Our predictions for future tech (Part 2)
The UK will go wireless…everywhere
The UK’s broadband provision is shocking.
Down among the sick men of connected world, we rely on ageing copper wiring,
built to carry a light smattering of phone calls, to quickly deliver large
amounts of data. By and large, it doesn’t. the trouble is that we’re a long way
from our own industrial revolution, and the means to dig up roads and fields
and lay down fat pipes countrywide simply isn’t there.
Nor is the political will to ask the tax
payer to fund increased hardwired infrastructure. Those who are happy with
their setup see no reason to subsidise the rest, and BT and Virgin Media are
interested only in supplying densely packed and lucrative suburban areas (on
which, see our next prediction).
What the previous government did,
however, was set in motion the change toward a better wireless connection for
everyone, phasing out the signal that carry analogue TV and radio in order to
free up bandwidth for nationwide 4G connectivity. Ofcom has managed to bodge
the job to the extent that we are unlike to see 4G in full deployment before
2013, but with luck it will be just the beginning.
Satellite broadband is now available
wherever you can see the sky, and several local governments are at least
tentatively investigating the possibility or WiMax networks. It’s unlikely that
we’ll ever have the fixed broadband we need on this island, but there’s a
better than even chance we’ll be able to pluck something approaching a decent
connection out of the ether. Whether individuals will be able to afford it is
Plausibility rating 4 stars
There’ll be amazing connectivity-in
only the right places
There’s little incentive for BT and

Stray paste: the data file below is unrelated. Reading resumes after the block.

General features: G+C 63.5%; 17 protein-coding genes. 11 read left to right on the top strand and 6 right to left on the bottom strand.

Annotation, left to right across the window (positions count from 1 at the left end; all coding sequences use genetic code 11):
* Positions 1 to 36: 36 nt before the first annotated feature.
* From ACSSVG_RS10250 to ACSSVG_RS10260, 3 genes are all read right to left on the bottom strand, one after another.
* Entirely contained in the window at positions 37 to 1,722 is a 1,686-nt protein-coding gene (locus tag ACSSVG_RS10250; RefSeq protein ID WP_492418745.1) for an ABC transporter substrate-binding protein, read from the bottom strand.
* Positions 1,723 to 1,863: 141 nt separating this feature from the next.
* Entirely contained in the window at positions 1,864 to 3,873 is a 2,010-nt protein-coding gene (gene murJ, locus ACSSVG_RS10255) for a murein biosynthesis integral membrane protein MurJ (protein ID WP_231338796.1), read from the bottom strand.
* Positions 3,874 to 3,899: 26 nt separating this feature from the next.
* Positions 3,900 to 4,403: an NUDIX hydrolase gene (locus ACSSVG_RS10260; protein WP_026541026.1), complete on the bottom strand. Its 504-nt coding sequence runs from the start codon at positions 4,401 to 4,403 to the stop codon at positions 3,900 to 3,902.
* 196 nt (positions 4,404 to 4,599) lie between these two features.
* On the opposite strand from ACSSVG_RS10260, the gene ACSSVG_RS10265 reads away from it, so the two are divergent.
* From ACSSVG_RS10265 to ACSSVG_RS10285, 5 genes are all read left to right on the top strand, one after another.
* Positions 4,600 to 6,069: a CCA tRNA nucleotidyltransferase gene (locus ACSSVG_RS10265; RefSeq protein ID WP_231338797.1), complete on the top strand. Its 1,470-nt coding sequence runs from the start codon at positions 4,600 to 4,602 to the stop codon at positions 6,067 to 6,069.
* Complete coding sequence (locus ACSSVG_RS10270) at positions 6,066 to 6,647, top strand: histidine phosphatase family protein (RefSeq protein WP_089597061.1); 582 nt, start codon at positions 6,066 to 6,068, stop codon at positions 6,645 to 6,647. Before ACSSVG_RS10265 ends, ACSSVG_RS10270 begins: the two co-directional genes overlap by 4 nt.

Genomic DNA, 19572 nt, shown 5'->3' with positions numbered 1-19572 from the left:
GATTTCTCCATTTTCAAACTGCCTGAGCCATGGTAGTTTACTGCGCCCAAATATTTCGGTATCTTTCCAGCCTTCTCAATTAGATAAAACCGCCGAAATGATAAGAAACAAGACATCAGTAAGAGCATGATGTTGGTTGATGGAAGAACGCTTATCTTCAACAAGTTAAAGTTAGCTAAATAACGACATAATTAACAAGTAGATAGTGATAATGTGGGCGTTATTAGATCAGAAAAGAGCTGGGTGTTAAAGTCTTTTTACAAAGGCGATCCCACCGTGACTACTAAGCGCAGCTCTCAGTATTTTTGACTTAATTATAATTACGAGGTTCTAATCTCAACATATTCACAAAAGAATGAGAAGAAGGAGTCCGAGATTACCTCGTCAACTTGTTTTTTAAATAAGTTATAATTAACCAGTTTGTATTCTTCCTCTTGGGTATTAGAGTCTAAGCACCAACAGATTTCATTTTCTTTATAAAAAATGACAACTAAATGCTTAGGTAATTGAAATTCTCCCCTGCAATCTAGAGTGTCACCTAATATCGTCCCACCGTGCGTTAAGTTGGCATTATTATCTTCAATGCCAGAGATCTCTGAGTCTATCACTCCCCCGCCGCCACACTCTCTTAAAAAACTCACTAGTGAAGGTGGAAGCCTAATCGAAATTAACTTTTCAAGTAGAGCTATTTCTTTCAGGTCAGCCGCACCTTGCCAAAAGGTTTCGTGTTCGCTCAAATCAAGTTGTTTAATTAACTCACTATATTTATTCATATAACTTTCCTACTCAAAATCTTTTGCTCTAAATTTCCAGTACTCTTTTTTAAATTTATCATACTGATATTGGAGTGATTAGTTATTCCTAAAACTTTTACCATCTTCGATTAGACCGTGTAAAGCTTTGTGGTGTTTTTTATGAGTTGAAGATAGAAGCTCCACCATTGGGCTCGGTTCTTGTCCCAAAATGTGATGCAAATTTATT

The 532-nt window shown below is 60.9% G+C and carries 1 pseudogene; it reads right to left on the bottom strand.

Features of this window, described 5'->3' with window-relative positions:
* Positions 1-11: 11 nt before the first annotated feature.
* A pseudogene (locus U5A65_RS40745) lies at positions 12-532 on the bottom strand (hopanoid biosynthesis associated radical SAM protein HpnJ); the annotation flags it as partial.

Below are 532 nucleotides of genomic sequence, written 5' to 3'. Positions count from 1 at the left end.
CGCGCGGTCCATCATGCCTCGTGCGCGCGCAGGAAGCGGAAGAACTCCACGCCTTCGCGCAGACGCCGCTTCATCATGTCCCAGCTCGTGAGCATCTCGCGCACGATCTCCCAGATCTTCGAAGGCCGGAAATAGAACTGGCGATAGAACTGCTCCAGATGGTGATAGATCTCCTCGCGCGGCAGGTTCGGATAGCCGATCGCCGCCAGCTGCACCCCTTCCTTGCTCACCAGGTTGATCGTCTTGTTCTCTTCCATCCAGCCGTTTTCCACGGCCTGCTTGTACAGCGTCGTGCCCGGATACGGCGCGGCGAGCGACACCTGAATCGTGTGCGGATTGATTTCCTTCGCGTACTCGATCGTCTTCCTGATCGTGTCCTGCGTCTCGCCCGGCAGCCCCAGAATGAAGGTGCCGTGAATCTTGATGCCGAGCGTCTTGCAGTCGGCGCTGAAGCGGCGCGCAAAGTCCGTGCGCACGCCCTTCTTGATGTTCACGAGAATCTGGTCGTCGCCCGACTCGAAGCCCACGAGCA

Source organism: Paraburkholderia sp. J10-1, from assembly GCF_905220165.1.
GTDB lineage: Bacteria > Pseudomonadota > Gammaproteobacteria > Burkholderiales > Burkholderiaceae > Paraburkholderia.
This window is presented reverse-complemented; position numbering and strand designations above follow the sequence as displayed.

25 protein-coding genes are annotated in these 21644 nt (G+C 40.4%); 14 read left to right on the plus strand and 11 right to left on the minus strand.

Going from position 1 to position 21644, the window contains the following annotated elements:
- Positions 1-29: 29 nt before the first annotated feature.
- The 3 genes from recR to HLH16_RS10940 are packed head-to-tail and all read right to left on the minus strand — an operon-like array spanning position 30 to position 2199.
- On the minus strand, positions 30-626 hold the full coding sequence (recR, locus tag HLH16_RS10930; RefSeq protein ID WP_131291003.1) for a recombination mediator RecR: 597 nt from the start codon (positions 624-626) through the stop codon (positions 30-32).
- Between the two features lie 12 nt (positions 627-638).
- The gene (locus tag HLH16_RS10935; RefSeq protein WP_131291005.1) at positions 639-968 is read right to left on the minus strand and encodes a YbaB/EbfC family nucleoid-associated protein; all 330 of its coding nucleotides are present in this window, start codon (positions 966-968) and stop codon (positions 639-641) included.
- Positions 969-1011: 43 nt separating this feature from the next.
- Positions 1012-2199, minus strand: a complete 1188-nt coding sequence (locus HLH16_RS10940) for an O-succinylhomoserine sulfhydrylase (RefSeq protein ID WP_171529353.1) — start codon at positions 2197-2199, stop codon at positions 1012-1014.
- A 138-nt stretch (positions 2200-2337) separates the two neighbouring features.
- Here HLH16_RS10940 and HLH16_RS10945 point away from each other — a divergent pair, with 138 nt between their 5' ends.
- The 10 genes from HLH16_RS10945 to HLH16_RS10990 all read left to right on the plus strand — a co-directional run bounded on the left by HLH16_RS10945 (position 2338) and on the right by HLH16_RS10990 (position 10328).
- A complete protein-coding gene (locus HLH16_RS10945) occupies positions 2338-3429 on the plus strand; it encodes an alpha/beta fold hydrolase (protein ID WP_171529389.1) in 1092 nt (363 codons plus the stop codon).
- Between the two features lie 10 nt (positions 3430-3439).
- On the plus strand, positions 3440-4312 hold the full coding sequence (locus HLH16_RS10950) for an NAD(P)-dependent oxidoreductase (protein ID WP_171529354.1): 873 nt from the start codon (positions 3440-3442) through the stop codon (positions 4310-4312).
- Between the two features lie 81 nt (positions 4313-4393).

Virgin Media, Vodafone, O2, Three, T-Mobile and Orange to support rural areas.
The nature of the privatised telecommunications industry pits them against each
other in the fight for customers.
This means that densely populated urban
areas will continue to be better served for connectivity, and those out in the
sticks or in deprived areas will be left further behind. And we’re not just
talking about fixed-line broadband.
Mobile operators will take on the task of
providing service to less populated areas, only with big wodges of tax-payer
cash. Imagine how long that’s likely to last in this age of austerity.
Extending mobile coverage involves
installing masts or base stations, which provide the signal. Each station is
then connected to the network to enable traffic to be back-hauled and forwarded
on around the network, or sent to the mast nearest the user. Such connections
are usually fibre, and they can be shared along the same connection using
time-division multiplexing (TDM), in which two or more signals take it in
Rather than each operator having their
own network in rural areas, the connection is often owned by a carrier that
shares or leases a third-party pipe back to wherever they have a point of
presence (POP). The question is who will own and maintain the new masts, and
how usage will be paid for by the operators.
So expect some form of shaky wireless for
the masses, and ultra-fast fibre connectivity for those lucky enough to live in